The next job was the sea effect which was simply ready mixed filler applied to the base to make choppy little waves, something I used to do years ago when I owned a fleet of WW2 micro ships, this was left to thoroughly dry out on a totally flat surface. The sea was painted a darkish blue and again left to dry thoroughly as I had to thin the paint so it would carry into all the nooks and crannies of the choppy surface. the next thing was to paint over the dark blue with a nice mid blue allowing a little of the darker blue to creep through in places and finally a few minutes later I dry brushed some white over the waves to complete the painting.
The boat was left to dry out for a few hours and then I varnished it all with a coat of matt acrylic varnish and left to dry out again. At this stage I decided I did not was to rig the boat as it would only get in the way when playing a game with clumsy hands putting figures in and out of the boat. The only thing left to do was varnish the sea with some gloss varnish which Nick decided he would do himself at a later date.
So that was it, a simple relatively easy to build model boat which cost pennies to make and looks really nice on the table top and it carries a crew of 8 if they are on 25mm circular bases.
I finished this piece recently for a customer as part of an ongoing project. Basically it was a resin Pigsty with a few broken bits of wattle fencing that he wanted making into an enclosure to hold many bases of pigs and piglets. There wasn't enough wattle fencing to make a useful enclosure so I decided to add a hedge made from some sample resin pieces that I had lying around. This just left me needing a gate which was made from matchsticks and a few dowel fence posts and I had all that I needed. With all the pieces glued in place on a piece of vinyl tile I painted everything and then applied the basing, which is a mixture of sharp sand and brown paint (like Basetex, but far cheaper). Once dry I applied bushes and long grass then I covered the hedge with scatter flock and a lighter flock applied in patches around the base to finish it off. That was it, all done and ready to be used on the wargames table, a really useful building that could be used for many periods or settings.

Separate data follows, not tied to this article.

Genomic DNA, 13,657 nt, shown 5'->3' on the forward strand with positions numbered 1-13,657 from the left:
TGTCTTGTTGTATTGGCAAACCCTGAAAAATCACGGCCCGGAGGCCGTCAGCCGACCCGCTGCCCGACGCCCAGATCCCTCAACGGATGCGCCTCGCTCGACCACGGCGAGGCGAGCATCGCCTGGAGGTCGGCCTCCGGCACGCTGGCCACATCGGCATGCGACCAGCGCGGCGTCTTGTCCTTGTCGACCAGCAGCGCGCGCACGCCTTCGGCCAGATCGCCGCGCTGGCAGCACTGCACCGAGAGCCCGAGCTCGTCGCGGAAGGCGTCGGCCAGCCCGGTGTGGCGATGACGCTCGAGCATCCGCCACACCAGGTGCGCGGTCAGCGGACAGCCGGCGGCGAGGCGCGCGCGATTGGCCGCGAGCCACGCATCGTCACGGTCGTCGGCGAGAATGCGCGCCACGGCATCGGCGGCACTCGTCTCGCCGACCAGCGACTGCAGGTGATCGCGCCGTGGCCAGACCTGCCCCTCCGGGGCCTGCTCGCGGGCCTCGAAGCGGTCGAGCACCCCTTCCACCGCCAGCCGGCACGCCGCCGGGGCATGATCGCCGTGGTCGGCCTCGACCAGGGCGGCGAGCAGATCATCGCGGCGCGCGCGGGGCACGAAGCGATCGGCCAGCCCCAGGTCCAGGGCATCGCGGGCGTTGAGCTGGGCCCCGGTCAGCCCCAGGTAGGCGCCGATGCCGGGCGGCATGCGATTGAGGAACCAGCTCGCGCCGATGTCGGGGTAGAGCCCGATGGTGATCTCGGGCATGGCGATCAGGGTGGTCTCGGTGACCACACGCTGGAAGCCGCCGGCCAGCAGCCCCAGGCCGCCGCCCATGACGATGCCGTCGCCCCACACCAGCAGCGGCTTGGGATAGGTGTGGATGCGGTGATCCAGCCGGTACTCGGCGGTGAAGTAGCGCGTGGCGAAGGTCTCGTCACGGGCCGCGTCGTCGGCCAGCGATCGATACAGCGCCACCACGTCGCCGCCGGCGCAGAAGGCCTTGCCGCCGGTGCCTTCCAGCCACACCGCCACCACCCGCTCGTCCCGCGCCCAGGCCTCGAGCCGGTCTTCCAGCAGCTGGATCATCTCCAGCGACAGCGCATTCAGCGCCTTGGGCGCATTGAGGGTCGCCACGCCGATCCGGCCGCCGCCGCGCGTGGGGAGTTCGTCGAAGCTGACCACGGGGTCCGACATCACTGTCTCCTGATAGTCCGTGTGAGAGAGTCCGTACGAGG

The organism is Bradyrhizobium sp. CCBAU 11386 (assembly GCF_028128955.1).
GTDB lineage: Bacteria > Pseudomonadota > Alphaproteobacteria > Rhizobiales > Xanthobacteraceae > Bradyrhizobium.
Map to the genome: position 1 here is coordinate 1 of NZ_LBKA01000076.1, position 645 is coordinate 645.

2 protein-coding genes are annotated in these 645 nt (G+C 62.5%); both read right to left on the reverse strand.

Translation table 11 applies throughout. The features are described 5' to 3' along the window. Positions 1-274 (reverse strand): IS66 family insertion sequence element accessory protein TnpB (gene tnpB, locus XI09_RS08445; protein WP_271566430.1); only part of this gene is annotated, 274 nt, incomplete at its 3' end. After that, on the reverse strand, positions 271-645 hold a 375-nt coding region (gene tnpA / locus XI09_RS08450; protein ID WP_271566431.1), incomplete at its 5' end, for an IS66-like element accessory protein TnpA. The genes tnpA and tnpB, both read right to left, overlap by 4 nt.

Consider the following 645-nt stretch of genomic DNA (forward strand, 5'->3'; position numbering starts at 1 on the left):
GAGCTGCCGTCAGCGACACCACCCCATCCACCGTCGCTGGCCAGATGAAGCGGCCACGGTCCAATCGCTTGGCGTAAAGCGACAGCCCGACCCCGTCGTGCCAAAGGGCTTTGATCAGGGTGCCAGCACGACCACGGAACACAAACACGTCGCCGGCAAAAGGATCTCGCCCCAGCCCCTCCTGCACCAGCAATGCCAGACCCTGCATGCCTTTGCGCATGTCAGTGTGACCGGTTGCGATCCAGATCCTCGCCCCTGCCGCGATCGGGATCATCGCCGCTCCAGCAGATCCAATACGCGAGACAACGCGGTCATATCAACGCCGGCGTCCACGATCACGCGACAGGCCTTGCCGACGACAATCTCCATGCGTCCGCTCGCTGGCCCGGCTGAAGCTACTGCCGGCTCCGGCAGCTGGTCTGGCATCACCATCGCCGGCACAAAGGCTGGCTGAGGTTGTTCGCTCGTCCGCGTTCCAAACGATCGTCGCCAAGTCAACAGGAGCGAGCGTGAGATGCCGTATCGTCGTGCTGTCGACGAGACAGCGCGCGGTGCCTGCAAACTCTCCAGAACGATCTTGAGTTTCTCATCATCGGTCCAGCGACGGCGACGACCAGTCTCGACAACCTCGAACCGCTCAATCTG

As Christmas approached a couple of months ago I was scratching my head as what to get my best pal Nick as a present as I usually make him some sort of scenic piece or paint up some figures for him. We had been playing Frostgrave and wanted to make him something for that so I thought about a storage box for his figures which was magnetic so that he could transport them from his house to mine.
After one game we were talking about where each of our warbands were going to be holding up while not ferreting through the ruins of the city and he said that his would be at a pub, 'The Broken Drum' to be exact. That got me thinking about making the storage box in the shape of a pub, something that would safely store his warband, cards and dice between games and with a bit of thought and planning could also be used as a terrain piece in its own right.
At that time I had purchased some Dave Graffam buildings on PDF and there was a very suitable pub building in with the lot that I bought and so I used that as the basis and plan for the build. I decided to cut out an exact replica of the pub in foam board and glue it together and then down to a hardboard base as this would strengthen the model and make it usable as a carry box.